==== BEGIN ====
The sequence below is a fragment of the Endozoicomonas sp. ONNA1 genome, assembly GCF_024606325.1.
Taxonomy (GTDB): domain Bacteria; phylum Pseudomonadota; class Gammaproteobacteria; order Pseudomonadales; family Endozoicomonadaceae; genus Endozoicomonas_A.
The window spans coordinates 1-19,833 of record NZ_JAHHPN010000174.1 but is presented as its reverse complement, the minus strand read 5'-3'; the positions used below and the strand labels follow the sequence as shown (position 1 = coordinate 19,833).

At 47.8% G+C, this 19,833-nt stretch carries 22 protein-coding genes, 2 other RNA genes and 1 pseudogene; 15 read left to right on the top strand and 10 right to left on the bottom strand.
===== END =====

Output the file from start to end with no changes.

The sequence below is a fragment of the Endozoicomonas sp. ONNA1 genome, assembly GCF_024606325.1.
Taxonomy (GTDB): domain Bacteria; phylum Pseudomonadota; class Gammaproteobacteria; order Pseudomonadales; family Endozoicomonadaceae; genus Endozoicomonas_A.
The window spans coordinates 1-19,833 of record NZ_JAHHPN010000174.1 but is presented as its reverse complement, the minus strand read 5'-3'; the positions used below and the strand labels follow the sequence as shown (position 1 = coordinate 19,833).

At 47.8% G+C, this 19,833-nt stretch carries 22 protein-coding genes, 2 other RNA genes and 1 pseudogene; 15 read left to right on the top strand and 10 right to left on the bottom strand.